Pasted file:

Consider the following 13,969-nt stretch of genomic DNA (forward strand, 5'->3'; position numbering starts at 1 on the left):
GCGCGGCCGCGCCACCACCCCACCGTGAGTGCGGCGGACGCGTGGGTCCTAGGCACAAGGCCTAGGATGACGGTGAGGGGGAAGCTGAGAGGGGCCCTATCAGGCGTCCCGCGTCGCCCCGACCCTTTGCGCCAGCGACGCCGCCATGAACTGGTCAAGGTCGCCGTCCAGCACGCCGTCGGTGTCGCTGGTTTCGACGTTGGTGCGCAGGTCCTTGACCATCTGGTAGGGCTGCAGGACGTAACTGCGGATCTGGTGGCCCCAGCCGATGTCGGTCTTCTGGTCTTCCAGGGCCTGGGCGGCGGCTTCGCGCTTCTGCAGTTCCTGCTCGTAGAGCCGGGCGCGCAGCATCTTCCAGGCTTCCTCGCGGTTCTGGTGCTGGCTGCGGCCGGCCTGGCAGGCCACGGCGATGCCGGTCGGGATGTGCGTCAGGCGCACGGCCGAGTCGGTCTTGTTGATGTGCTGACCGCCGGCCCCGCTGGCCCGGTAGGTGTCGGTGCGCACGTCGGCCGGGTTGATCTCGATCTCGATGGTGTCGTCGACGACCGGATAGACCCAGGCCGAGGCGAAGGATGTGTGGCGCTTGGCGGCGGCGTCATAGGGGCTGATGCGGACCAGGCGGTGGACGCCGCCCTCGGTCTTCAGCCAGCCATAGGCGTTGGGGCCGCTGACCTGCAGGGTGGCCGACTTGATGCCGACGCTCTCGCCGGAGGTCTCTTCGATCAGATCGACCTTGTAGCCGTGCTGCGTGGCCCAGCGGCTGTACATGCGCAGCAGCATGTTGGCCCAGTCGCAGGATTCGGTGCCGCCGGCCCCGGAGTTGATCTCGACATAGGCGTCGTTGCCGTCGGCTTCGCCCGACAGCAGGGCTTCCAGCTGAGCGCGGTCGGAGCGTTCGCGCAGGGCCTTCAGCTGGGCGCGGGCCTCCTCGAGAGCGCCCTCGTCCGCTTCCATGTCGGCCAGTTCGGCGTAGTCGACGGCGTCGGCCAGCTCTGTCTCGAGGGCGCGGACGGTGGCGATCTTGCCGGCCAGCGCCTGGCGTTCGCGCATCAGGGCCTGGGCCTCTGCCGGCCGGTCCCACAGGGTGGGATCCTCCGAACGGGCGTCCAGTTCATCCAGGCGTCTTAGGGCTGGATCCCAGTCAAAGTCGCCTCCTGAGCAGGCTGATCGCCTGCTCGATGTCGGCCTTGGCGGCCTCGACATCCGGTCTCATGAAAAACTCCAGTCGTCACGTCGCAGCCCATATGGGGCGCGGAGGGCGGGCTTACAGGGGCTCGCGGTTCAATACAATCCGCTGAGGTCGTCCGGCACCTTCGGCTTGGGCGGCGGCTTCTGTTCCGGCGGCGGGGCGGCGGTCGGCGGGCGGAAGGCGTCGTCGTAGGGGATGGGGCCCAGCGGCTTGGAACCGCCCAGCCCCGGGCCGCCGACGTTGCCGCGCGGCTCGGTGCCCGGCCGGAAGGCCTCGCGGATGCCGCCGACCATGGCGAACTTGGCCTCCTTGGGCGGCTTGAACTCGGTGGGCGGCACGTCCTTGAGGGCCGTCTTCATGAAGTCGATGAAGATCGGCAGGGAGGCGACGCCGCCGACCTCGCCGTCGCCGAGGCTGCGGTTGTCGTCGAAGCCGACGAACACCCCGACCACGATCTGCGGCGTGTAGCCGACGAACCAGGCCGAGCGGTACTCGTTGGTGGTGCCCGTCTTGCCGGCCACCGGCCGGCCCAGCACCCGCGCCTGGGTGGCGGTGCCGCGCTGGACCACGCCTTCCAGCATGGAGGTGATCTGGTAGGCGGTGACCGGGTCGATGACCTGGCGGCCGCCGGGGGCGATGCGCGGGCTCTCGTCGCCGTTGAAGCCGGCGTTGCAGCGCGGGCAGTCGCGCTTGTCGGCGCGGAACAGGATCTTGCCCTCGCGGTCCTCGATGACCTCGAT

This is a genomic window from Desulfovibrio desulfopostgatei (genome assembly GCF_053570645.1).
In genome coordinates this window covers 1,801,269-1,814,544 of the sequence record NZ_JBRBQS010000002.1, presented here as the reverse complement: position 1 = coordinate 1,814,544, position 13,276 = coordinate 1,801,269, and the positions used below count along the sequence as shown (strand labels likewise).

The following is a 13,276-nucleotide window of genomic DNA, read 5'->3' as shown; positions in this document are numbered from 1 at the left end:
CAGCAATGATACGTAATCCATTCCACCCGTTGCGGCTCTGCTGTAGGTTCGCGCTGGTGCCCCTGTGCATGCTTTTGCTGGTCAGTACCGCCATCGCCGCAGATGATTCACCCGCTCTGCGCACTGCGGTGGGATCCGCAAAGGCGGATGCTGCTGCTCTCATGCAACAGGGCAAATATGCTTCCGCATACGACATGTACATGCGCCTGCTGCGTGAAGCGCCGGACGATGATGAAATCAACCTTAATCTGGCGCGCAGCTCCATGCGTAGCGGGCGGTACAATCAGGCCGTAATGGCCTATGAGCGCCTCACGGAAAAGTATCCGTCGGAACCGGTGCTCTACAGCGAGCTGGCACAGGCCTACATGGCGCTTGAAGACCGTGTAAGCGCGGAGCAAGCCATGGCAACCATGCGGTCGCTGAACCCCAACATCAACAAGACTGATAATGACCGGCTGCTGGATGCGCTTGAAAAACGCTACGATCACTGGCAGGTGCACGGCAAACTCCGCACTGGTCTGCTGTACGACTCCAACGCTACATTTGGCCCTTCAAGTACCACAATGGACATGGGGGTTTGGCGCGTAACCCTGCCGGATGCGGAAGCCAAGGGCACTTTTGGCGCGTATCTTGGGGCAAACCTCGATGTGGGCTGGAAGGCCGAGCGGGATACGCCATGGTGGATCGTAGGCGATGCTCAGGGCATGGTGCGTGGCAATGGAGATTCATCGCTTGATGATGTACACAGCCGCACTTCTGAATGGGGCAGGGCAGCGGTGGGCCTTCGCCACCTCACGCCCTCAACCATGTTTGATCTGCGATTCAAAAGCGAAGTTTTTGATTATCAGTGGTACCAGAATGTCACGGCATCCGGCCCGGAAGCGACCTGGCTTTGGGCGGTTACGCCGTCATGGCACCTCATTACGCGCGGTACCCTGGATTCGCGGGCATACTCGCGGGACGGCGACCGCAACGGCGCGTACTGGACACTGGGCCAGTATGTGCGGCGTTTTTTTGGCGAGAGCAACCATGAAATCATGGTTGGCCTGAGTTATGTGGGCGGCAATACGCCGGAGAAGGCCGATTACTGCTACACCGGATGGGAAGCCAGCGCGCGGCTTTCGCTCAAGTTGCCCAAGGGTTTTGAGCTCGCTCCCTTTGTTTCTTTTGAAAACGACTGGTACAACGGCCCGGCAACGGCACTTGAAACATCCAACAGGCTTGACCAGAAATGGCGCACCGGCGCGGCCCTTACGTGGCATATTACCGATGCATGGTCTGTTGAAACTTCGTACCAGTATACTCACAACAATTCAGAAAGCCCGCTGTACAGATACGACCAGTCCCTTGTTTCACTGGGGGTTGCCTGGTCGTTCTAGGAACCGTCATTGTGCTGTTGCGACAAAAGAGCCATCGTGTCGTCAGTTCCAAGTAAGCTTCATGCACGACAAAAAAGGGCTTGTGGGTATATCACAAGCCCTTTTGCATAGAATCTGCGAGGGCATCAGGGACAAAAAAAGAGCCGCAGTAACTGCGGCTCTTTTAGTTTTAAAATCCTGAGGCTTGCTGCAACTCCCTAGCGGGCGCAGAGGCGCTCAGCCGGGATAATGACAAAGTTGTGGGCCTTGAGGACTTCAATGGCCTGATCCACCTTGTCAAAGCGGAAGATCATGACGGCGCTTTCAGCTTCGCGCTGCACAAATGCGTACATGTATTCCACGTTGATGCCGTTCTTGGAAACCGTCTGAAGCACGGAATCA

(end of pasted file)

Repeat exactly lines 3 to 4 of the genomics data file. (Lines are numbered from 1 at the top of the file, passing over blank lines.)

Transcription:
This is a genomic window from Desulfovibrio desulfopostgatei (genome assembly GCF_053570645.1).
In genome coordinates this window covers 1,801,269-1,814,544 of the sequence record NZ_JBRBQS010000002.1, presented here as the reverse complement: position 1 = coordinate 1,814,544, position 13,276 = coordinate 1,801,269, and the positions used below count along the sequence as shown (strand labels likewise).